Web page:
Thursday, July 15, 2010
He had the freedom of the city and was one of it's proudest boosters!
Mr. Smith passed away on Tuesday, news that quickly spread around the community with memories to be shared around town by the many who knew him, many of whom have had a tale to recount for those that never had the pleasure.
The Northern View had the first word on his passing for the community, featuring a review of some of the highlights of his long and colourful life posted to their website on Wednesday, followed by this piece for TV 7 News tonight..
However, those were mere thumbnail sketches of a life lived, considering his many accomplishments and honours over the years, it could take entire chapters of the style of the old Phylis Bowman chronicles of this city to best highlight the devotion to his work on the north coast.
He began his efforts to make Prince Rupert better known in 1936 when he founded the Prince Rupert Visitors bureau, a destination for visitors to learn more about the city and for the city to bid those same visitors a bon voyage as they sailed off to Alaska.
In recent times he has made many a trip up to a speakers platform to collect an award or receive an accolade, in 2006 he was named the recipient of the city's ambassador award, that for his enthusiastic promotion and support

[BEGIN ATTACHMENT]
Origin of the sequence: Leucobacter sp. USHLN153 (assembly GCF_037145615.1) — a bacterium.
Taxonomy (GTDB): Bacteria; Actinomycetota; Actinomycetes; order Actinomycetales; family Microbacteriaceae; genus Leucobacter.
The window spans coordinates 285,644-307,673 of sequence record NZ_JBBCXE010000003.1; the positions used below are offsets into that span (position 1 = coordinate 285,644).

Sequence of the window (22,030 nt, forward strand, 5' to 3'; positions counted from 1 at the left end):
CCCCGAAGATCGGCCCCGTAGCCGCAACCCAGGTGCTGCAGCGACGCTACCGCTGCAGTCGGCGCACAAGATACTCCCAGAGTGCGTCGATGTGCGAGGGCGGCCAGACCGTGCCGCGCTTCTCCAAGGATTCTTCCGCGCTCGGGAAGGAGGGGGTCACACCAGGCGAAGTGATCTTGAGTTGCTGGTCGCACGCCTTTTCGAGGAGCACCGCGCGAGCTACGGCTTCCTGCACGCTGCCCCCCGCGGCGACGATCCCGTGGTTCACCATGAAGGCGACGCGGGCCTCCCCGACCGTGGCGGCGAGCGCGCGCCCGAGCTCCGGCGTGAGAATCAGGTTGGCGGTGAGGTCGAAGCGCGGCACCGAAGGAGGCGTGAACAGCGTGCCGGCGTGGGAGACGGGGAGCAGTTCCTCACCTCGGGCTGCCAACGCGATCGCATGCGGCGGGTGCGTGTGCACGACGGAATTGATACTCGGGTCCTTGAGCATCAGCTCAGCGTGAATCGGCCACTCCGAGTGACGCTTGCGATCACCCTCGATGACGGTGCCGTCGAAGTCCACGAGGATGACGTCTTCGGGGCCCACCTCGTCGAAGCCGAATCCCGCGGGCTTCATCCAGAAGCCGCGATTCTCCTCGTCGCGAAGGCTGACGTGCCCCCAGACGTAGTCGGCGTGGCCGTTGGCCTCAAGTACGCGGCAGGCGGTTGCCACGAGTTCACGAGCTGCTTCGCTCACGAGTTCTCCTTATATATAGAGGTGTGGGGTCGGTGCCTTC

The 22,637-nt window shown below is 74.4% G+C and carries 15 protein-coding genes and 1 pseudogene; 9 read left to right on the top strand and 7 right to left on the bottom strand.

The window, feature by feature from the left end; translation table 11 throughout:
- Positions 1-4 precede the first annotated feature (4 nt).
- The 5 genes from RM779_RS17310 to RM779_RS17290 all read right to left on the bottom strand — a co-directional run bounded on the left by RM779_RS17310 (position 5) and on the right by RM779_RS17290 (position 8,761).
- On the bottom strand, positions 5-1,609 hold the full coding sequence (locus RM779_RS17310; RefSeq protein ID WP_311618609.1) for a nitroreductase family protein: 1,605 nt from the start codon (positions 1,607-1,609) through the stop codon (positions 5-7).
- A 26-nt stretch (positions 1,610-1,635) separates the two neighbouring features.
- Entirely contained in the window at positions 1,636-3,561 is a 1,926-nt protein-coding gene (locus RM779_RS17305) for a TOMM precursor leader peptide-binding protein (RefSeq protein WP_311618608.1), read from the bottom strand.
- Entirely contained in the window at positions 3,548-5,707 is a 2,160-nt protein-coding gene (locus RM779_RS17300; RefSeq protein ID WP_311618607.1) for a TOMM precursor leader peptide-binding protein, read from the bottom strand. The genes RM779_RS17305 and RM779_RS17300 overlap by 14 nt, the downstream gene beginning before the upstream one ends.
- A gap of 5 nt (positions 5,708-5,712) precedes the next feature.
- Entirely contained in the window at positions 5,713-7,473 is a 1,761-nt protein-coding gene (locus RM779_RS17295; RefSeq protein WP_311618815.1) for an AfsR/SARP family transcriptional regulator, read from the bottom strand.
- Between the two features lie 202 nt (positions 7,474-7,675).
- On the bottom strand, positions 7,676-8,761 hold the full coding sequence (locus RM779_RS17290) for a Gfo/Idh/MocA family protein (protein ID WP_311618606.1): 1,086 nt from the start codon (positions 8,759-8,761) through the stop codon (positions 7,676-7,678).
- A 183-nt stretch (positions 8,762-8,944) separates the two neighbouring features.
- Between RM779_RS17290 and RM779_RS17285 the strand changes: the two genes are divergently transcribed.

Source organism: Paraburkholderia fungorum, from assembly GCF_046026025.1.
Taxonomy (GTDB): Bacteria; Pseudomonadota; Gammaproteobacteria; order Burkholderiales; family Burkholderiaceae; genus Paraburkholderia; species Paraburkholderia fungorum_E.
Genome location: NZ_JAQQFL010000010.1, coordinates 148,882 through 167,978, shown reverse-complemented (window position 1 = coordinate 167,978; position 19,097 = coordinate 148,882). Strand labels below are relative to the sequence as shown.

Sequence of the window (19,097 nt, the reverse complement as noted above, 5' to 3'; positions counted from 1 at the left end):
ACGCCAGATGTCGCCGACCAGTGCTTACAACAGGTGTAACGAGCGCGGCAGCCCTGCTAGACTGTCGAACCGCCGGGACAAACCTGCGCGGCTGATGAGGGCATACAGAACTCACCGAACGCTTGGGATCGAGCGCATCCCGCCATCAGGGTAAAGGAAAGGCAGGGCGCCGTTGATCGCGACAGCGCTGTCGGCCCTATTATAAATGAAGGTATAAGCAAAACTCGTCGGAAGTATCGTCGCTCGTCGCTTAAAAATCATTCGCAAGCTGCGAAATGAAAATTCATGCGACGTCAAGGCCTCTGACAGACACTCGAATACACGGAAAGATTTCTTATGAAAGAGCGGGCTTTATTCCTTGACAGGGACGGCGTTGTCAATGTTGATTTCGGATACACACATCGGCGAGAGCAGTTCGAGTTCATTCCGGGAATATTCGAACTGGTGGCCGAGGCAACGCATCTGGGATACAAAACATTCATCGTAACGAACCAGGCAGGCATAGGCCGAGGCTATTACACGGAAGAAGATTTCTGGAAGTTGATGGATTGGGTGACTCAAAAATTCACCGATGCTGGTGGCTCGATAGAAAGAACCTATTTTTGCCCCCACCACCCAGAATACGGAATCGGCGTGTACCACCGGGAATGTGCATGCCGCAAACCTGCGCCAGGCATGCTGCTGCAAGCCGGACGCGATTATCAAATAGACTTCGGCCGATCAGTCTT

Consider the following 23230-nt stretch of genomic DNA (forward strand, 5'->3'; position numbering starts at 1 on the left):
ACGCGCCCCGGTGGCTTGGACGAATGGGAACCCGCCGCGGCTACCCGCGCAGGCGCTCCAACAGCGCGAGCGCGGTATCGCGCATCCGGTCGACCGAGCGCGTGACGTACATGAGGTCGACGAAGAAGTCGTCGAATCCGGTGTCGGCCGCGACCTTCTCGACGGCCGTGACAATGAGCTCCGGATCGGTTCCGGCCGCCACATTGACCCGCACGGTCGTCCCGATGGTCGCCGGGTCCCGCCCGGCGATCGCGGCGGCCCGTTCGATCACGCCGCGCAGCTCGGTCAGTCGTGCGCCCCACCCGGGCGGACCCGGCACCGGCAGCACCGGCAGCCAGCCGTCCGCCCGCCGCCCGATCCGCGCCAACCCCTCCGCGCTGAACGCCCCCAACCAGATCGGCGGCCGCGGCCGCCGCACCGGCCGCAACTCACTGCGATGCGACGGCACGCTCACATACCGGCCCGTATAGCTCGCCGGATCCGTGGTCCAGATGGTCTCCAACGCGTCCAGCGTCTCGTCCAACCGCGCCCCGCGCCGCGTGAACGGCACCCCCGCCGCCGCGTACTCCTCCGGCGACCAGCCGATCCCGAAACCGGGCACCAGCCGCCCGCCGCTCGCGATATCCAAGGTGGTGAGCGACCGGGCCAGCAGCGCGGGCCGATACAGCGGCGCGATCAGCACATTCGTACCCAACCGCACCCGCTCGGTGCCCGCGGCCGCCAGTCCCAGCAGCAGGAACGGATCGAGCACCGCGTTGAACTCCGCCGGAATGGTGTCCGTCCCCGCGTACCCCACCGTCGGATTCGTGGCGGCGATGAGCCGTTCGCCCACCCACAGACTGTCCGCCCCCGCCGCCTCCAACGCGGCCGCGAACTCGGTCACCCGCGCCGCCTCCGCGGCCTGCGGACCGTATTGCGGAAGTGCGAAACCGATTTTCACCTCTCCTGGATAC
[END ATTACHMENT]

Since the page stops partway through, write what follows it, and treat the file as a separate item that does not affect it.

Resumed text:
A Daily news article from 2008 appearing upon his enshrinement into the Canadian Tourism Hall of Famn, outlined some of his background at the start of his career in the tourism industry and traced his accomplishments and the milestones that he was a witness to as that industry grew in Prince Rupert and along the North coast.
From the creation of Beautiful British Columbia Magazine which no doubt lured many a visitor to the Northwest to the introduction of the BC Ferry Service on the north coast, a transportation option that has changed the dynamic of Prince Rupert, Haida Gwai and the northwest forever.
Over the years that dedication to tourism and Prince Rupert would be recognized often, Tourism Prince Rupert created an award in his name in 2007, "The Walter Smith Visionary award" to honour those that now follow in his footsteps when it comes to putting Prince Rupert's best face forward for those that stop in for a visit.
Still offering advice into his nineties, he counselled the community on what was required in our tourism industry, with some thoughts in 2008, reminding his audience that a good portion of our visitors are elderly and not inclined into long walks into the hinterlands, expressing concern for the shopping district and the need to address the many issues facing it.
In January of 2009 Mr. Smith shared his memories of his time in the tourism industry with the Chamber of Commerce as they commemorated their annual awards for that year, a former president of the Chamber he recounted the growth not only of the tourist sector but of the chamber and community.
Later that year, in December, he would receive perhaps the ultimate of honours that a city can offer up when he was awarded the status of Freedom of the city, only the tenth Rupertite to be so honoured. A night in city council chambers where all were in agreement that when it came to having a sense of what was needed and how to develop it, Mr. Smith was indeed a visionary of his times.
Six months have passed since that final accolade, perhaps the most fitting of tributes to a man that gave much to his community over his 94 years and will be missed by all of those to whom he offered advice or led by example.